Indigenous Immigrant Youth’s Understanding of Indigeneity: Language, Power Inequities, and Self-Understanding
Barillas Chon, David Wotsbely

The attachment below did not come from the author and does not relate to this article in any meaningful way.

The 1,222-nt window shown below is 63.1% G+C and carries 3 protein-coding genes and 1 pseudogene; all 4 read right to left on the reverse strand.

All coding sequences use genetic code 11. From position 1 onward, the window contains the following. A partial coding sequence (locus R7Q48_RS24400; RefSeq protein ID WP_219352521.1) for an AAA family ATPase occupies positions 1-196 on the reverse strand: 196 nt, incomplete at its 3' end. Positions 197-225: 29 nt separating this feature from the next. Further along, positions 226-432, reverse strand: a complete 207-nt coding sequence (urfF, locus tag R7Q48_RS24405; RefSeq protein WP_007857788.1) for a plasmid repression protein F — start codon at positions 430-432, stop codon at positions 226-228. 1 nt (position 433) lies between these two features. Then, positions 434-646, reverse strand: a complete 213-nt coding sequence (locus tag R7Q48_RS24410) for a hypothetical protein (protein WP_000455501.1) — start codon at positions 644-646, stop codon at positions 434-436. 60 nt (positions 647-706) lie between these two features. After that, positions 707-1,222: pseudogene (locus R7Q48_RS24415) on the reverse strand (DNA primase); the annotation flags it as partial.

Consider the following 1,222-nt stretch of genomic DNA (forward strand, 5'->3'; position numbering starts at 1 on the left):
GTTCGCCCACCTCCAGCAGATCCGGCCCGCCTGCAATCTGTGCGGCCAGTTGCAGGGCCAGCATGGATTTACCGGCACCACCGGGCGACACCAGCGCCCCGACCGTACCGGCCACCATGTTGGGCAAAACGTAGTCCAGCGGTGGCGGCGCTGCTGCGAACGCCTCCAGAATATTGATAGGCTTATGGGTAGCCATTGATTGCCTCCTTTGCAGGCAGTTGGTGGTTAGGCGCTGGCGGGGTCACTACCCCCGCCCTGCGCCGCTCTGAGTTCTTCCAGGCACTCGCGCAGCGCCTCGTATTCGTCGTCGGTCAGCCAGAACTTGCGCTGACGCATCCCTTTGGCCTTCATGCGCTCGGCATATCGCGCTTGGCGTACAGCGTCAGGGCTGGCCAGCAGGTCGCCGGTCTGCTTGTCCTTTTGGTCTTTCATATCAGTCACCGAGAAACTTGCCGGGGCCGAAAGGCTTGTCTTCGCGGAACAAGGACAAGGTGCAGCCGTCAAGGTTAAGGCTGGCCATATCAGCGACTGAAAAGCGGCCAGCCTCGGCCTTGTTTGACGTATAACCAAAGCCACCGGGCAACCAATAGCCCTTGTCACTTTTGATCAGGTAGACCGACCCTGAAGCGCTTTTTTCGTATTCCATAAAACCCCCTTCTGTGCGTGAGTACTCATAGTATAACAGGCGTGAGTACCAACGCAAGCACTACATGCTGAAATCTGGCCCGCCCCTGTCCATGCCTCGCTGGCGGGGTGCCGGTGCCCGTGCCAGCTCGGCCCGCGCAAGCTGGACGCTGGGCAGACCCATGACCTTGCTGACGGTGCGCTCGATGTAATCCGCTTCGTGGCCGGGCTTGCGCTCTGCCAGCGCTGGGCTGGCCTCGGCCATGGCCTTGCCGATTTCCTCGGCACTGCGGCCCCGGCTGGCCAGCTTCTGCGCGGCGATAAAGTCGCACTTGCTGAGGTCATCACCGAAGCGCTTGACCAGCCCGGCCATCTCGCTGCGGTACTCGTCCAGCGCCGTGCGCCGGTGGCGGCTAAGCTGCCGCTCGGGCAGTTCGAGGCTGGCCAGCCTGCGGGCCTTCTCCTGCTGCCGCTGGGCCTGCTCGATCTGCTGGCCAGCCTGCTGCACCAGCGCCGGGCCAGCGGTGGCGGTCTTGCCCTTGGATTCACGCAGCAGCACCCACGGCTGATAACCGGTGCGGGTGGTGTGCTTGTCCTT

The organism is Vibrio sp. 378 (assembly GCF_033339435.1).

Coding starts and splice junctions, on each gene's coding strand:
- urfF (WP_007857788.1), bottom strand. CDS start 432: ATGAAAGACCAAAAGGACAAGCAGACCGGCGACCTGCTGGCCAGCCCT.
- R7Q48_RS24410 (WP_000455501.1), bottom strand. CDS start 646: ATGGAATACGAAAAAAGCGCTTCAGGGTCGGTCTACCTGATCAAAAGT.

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This qualitative study seeks to address the question of how indigenous immigrant youth from Latin America make sense of indigeneity in their countries of origin and in the United States. For the last couple of decades, there has been a great expansion of scholarship in the area of Latina/o education. As the field has proliferated, studies focusing on the variation within Latina/o populations have also emerged, including variation based on different countries of origin (e.g., Darder & Torres, 2014; Suárez-Orozco, 1987) and gender (e.g., Ginorio & Huston, 2001; Hondagneu-Sotelo, 2003). One highly significant yet under-investigated source of variation within the Latina/o population are indigenous immigrants from Latin America (Barajas & Ruiz, 2012). This group has been routinely silenced in their countries of origin and subsumed within the study of Latina/os in the U.S. (e.g., Stephen, 2007; Urrieta, 2013). While their identities may be collapsed, their struggles are unique and persist. Because of the systematic ways indigenous populations have been rendered invisible, I use a “coloniality of power lens” (Dussel, 1995; Lugones, 2010; Maldonado-Torres, 2007; Mignolo, 1995, 2000; Quijano, 2000) to foreground systems of oppression and power and the construction of the self and other (Corntassel, 2003, 2012; Holm, Pearson, & Chavis, 2003). In order to better understand the experiences of indigenous Latin American youth who had migrated to the U.S., I conducted a qualitative study of eight self-identifying indigenous youth from Mexico and Guatemala. Primary data for this study consists of interviews with focal youth. Other data gathered include interviews with non-self-identified indigenous Latino youth, two teachers, and one Bilingual Student Services Facilitator. Analysis of the youth’s interviews yielded three important findings. The first relates to asymmetries of power based on language. The youth described hierarchies of language, the economic opportunities afforded to Spanish speakers, and the subordinate position of indigenous languages. The second finding relates to their understanding of the discrimination indigenous peoples experienced in countries of origin and in the United States. In particular, the youth identified the use of “indio” as a racial epithet. Indio is an important vestige of coloniality as it positions indigenous peoples as inferior. The third finding elaborates on how the youth made sense of themselves and others. Participants relied on the use of indicators for making sense of the category “indigenous;” through these indicators, the youth revealed a partial understanding of their own indigeneity. I posit that the process of sense making the youth engaged in exhibited particular kinds of understanding and awareness of indigeneity, including their own and of others. This dissertation is an important contribution to the field of Latina/o education because it fills empirical and conceptual gaps. First, it shows the forms of oppression and systems of power indigenous youth understand and operate from. It also provides insights into how indigenous youth make sense of themselves and of others from their own particular lived experiences. It gives a textual space for the youth to talk about themselves in ways that are self-affirming (Smith, 1999). The second contribution relates to the historicizing of racial formations in Latina/o education. Understanding the experiences of indigenous immigrant youth requires an unpacking of racial formations tied to power inequities. The coloniality of power is one frame that historically situates the construction of a racial/economic hierarchy in the Americas. As indigenous immigrant youth continue to immigrate, the coloniality of power lens helps us understand vestiges of coloniality currently present in their contexts of departure and colonizing contexts of reception.
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